Athleticism

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image courtesy of Florent Manelli

ATHLETICISM

TUCKER HOWE

Talking to my high school self about athleticism would’ve have given me an awkward smile, tugging at the collar of my American Eagle shirt stolen from my younger brother (because it was cool and tighter than my clothes) and quickly retreating to the empty side of the cafeteria to eat alone. Obviously, you could say I was one of the cool kids. Despite running track and  securing a spot on the varsity cross country team my first year competing, I did not consider myself athletic. Definitely not. No amount of clocking 5-something minute miles was going to change that. My bony knees could not compete with muscular frames of the wrestling team or the cult of Texas football. They were the standard for athleticism, so how could I be? Who was I to compare myself to those boys who so clearly were apart of the jock crowd? And please, don’t ever throw a football in my direction – I won’t catch it.

Today, living in New York with a job that requires me to be present in the fitness community, I am just now accepting that I may be athletic. No matter the number of jump squats, or muscle-ups I perform, I still struggle to accept my ability and place in an athletic community.

This notion of athleticism, a feeling of competence in sport is not a formula; sorry to say for those OCD among us. I am certain athleticism for my grandma is very different from that of Usain Bolt. One could argue as proficiency grows, so does this gauge of what is “athletic” for the individual. So what does it mean to be athletic for each of us? Perhaps, a sense of being, confidence in our success and failures, or possibly the cohesion of a community of do-ers, no matter skill level. And, framing this, just maybe, a lack of comparison.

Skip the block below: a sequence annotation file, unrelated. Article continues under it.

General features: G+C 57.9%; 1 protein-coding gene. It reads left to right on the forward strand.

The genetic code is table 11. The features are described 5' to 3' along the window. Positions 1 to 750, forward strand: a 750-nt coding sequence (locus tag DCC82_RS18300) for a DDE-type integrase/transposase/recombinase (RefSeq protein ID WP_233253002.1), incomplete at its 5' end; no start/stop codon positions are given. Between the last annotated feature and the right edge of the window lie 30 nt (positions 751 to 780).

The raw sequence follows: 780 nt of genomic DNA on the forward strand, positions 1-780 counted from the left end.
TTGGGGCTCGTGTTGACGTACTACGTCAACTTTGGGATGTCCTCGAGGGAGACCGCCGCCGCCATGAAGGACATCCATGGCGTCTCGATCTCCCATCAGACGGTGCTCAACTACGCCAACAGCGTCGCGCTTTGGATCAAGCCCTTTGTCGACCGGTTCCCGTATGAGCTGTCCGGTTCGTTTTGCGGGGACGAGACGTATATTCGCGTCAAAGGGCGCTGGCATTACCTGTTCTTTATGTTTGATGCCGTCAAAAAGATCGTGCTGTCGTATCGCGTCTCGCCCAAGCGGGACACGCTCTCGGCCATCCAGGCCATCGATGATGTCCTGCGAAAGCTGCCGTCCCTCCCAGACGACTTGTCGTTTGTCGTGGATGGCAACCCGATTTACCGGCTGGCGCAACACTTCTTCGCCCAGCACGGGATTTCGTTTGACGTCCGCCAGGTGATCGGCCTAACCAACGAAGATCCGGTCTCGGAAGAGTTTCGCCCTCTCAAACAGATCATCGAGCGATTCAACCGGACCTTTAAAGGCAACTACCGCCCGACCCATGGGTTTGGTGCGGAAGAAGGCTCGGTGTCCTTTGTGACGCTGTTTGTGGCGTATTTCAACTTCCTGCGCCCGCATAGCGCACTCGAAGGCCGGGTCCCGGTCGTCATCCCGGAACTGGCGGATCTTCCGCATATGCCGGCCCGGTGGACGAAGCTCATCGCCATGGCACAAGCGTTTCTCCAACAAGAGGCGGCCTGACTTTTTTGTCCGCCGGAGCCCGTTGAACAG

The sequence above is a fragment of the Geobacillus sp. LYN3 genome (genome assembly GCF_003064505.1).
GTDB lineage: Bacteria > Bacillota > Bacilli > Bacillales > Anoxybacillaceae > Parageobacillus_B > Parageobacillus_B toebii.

“Instead of comparing myself to different men on Instagram, it’s a constant process to remind myself of my place in this community – of my ability to carve out my own corner and strive to be better for me.”

Joyce Carol Oates, in On Boxing, describes a boxer as always fighting their “shadow-self” – a concept I try to mirror in all sports. Specifically, when shadowboxing you are always fighting the person in the mirror, dodging and throwing punches as they reach towards you from the other you – the “past you” that you fight. To me, reminding myself of competency, dismissing a fear of comparison and just jumping in makes me feel extremely athletic, and capable to stake my place in a community of athletes.

It’s always you versus you, despite the other opponent or the buff guy in the gym next to you.  Instead of comparing myself to different men on Instagram, it’s a constant process to remind myself of my place in this community – of my ability to carve out my own corner and strive to be better for me.

Be your own athlete, however that looks, wherever you need to start. And slowly chip away at your personal betterment while reaching back and lifting up other champions along your journey. Honestly, that’s the “jock crowd” I’d like to join.

“So what does it mean to be athletic for each of us?”

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